FDA rules keep docs in the dark

Published 12:53 pm Thursday, October 27, 2016

Should the federal government punish companies for telling the truth?

Of course not. But the Food and Drug Administration does it all the time. Consider a recent federal court case involving Amarin, a biopharmaceutical company in New Jersey.

The company hoped to market its fish-oil pill as a way to lower blood fat levels — a use that is not approved by the FDA. Predictably, the agency objected. But a federal court just ruled that distributing “truthful and non-misleading” information about a product isn’t illegal. After all, don’t we want pharmaceutical companies to tell the truth about their drugs?

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To its credit, the FDA is letting Amarin slide by not contesting the ruling. Federal regulators should side with the truth more often. Suppressing accurate, objective information about prescription drugs is no way to protect patients.

Amarin is defending what’s known as off-label drug usage, or the application of an existing drug for a condition not found on the medication’s label. The FDA does its best to ensure that such additional uses aren’t included in drug marketing materials.

For instance, the agency strictly forbids “misbranding” of drugs, which includes labeling a drug with an off-label use. At first glance, this appears reasonable. That is, until you consider that doctors prescribe drugs off-label all of the time.

The practice is hardly cause for alarm. In some cases, doctors will recommend off-label usage once they’ve exhausted all approved treatment options. This can be a valuable last resort for critically ill patients. But the more common reason doctors prescribe off-label is to treat conditions for which approved drugs are either limited or don’t exist at all.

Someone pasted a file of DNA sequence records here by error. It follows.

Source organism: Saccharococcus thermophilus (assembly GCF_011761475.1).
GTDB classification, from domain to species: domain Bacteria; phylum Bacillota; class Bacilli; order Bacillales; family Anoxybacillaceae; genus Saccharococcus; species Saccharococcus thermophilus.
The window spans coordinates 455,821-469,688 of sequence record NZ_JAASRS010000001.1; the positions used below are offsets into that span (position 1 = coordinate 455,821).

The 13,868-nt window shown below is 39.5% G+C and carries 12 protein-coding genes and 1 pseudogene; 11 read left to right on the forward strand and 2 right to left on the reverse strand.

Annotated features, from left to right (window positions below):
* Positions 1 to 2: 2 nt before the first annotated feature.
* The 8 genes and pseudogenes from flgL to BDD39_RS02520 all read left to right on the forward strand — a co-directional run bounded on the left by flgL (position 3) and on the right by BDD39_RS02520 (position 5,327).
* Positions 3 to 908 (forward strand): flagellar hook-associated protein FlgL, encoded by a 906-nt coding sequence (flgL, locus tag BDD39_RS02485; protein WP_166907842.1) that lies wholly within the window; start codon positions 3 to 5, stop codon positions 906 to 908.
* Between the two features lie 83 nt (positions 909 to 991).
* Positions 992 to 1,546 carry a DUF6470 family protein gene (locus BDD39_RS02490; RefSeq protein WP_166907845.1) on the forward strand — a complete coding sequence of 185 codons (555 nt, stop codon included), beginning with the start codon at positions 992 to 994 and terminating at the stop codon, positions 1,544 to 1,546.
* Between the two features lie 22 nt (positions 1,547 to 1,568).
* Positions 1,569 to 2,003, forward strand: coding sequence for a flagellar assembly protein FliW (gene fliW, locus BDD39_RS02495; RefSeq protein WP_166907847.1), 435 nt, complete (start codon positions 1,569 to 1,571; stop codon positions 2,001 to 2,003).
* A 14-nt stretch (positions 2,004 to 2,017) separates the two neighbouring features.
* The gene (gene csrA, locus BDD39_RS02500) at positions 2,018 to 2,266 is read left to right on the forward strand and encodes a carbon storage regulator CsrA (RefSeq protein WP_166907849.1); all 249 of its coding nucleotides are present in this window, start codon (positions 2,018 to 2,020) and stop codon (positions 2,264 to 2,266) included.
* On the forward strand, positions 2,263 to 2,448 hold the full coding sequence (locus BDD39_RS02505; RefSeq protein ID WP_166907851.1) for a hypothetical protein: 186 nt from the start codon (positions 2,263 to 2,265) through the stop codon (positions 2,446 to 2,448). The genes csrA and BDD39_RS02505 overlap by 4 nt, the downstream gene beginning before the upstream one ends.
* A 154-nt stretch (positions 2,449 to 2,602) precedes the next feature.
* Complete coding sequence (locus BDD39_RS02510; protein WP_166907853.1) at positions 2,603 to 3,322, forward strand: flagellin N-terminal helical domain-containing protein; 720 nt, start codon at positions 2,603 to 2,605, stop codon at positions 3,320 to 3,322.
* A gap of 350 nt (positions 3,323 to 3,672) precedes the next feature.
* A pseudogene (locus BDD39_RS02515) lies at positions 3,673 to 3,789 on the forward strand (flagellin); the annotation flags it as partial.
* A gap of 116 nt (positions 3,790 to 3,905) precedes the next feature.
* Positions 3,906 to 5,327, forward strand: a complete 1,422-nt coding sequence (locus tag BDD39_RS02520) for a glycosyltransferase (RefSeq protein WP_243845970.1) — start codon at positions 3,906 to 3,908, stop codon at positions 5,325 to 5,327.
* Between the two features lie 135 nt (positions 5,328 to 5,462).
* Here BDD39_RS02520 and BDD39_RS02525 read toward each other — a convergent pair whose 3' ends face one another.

Securing FDA approval for these additional uses can be a costly process requiring months of additional trials. But as effective as off-label prescribing practices can be, a lack of information often leaves doctors grappling in the dark to find the best treatment for a given illness.

This knowledge gap is easy to bridge. Pharmaceutical companies, for instance, continue to collect reams of data about their drugs long after clinical trials have concluded. Other information can be gleaned from insurance claims, patient registries, and electronic medical records.

Unfortunately, the FDA’s strict labeling requirements prevent such information from appearing on a drug’s label.

Drug companies have information that could drastically improve the health of millions. The FDA should stop trying so hard to keep doctors in the dark.

Peter J. Pitts, a former FDA associate commissioner, is president of the Center for Medicine in the Public Interest.